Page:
It infiltrated the pockets of Perth for 23 days and nights, drawing in half a million spectators and 750 artists from around the world.
With almost $5-million in tickets sold, the Perth International Arts Festival has had its most successful year at the box office yet.
But for the event's artistic director, Jonathan Holloway, that is not the biggest achievement.
"There's a real sense of excitement; our audiences have reacted brilliantly to the art, they've debated it and discussed it and seen the ideas and the stories," Mr Holloway said.
"It's really just that sense that people have jumped in with both feet and enjoyed the festival, got excited.
"They've bought tickets to complex work, they've seen fireworks, they've looked at the world turned upside down and twisted and turned in new different ways."
Something for everyone
This year saw more free events than ever before.
"It's work which people can get hold of, can grab, can see, it costs nothing but it can be so rewarding for everyone involved, both them and for us," Mr Holloway said.
This year, an art installation using light bulbs in Kings Park, entitled 'Scattered Light', became the most viewed piece of visual art the festival has ever hosted.
It featured 1,600 light bulbs, suspended from the trees in a grid-like pattern, with images reflected within as the lights flickered.
The man behind the lights, Jim Campbell, says public interaction was an important part of the piece.
"When you look at this work from straight on you can see the image but when you look at it from other angles it's completely abstract, so it changes almost kind of in a reactive way as you walk around it," he said.
"That becomes the way that the work is interactive with the viewers.
"I learn a lot from that in terms of future works; I've always watched how people interact with my work, how they respond, how much time they spend."
Another free event, 'Bombs per Minute', pulled in a 50,000 strong crowd to Langley Park with its vibrant pyrotechnics display.
"We will always have great free work in the festival, I think it's an absolute cornerstone to what we do," Jonathan Holloway again.
"It works so well because it's matched by world premieres and some of the world's greatest performers.
"Festivals should have a really strong free component just to appeal to absolutely everybody."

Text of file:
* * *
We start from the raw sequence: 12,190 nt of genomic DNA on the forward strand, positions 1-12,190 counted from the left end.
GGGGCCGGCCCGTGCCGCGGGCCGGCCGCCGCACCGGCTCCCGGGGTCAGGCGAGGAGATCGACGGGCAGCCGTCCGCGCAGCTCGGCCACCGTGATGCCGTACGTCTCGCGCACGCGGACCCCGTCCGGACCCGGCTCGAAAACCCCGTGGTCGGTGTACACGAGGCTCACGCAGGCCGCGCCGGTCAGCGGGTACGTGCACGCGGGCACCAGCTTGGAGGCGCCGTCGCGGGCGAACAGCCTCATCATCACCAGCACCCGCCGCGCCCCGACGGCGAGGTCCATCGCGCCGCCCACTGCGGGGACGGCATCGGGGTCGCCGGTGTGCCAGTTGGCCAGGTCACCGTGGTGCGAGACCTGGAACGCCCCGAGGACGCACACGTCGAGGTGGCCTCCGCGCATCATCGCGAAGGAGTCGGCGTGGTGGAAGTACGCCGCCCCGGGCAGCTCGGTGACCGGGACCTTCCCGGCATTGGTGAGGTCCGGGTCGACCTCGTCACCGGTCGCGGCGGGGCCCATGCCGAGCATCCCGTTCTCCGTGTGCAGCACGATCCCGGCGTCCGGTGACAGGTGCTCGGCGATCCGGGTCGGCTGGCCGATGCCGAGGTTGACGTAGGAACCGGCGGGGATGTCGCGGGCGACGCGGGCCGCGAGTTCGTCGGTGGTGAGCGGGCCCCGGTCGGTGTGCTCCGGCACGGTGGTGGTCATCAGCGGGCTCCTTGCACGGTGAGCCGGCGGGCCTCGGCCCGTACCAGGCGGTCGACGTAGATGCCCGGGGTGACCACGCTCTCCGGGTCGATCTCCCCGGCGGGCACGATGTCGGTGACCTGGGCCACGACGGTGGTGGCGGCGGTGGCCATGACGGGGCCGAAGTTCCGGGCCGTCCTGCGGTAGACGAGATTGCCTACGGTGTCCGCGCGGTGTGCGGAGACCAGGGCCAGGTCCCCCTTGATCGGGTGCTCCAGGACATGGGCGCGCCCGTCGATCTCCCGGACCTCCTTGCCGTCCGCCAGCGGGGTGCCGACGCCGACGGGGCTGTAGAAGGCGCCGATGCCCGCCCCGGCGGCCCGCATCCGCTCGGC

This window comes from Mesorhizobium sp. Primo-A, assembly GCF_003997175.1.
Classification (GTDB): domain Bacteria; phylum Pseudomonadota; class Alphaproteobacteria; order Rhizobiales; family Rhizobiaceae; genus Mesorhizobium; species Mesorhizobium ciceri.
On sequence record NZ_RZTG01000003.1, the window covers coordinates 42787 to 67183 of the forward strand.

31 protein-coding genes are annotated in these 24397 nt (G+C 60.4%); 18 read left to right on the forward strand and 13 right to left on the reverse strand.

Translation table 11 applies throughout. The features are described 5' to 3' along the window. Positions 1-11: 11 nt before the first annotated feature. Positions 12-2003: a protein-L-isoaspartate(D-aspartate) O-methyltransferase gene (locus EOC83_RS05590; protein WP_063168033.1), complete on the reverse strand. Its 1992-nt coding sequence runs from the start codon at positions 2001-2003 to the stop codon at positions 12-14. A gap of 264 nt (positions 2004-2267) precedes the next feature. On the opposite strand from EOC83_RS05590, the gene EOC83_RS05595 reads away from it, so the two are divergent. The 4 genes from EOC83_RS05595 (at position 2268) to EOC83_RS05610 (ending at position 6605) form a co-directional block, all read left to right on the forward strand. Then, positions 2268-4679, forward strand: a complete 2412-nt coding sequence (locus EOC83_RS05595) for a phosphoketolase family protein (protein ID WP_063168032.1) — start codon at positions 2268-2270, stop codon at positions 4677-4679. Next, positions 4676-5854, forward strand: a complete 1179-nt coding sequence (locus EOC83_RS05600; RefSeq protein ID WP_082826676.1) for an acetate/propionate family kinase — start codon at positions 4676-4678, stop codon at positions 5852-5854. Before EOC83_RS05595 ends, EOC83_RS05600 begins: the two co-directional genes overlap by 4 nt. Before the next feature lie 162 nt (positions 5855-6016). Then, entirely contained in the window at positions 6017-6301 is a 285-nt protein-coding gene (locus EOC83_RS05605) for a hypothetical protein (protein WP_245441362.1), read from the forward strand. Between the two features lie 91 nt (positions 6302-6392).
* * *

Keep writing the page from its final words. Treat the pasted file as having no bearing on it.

With offerings in music, dance, art, drama, circus, writing, there really is something for everyone.
"We look at our demographics; who's bought tickets, who's attended free works, it's geographically completely spread all around Perth but also beyond that to the rest of Western Australia and beyond.
"We want to bring in the largest and widest and broadest possible audience into Perth to see extraordinary work and change people's perception of what this amazing city is and can be."
From a performer's perspective, the festival provides a world stage for local talent.
Actor Jacob Lehrer was part of 'La Marea', a free and un-ticketed event, which took over Subiaco's Rokeby Road for four nights.
"It's always a privilege to perform at a large international arts festival," he said.
"A lot of the time working in the arts is a hard grind, I mean it has its rewards but they can be few and far between and working with such a magnificent team that run the Perth International Arts Festival, it's just nice to be treated like an artist and get a little bit of recognition."
He says the show, set on a busy road in the middle of Subiaco, captured people's attention whether they set out to attend the event or not.
"We basically took over the street, that part of Rokeby Road, and there was a lot of people [for whom] that was just part of the way that they walked to get somewhere in Subiaco," he said.
"I think that free performance, especially within an international arts festival, is fantastic because it makes the art accessible to a range of people who might not know that the festival is on, or might not be able to afford to see some of the bigger shows.
"I've had people say to me that they know that street very well and now after seeing the performance they can't walk down it the same way because they look at that window and remember what was happening there.
Organisers say they're already planning and booking acts for next year and beyond.
Jonathon Holloway says it's too early to say exactly what will be on the bill at future events, but it's clear Perth has the appetite for more.
"There's kind of a sense that they want more of absolutely everything," Mr Holloway said.
"This year we sold so many performances out, so many performances had no tickets left.
"I think society more and more is returning to live events and live activities, people are wanting to go out, physically leave their house after work and see something amazing.
"They want great work, and they want lots and lots of it."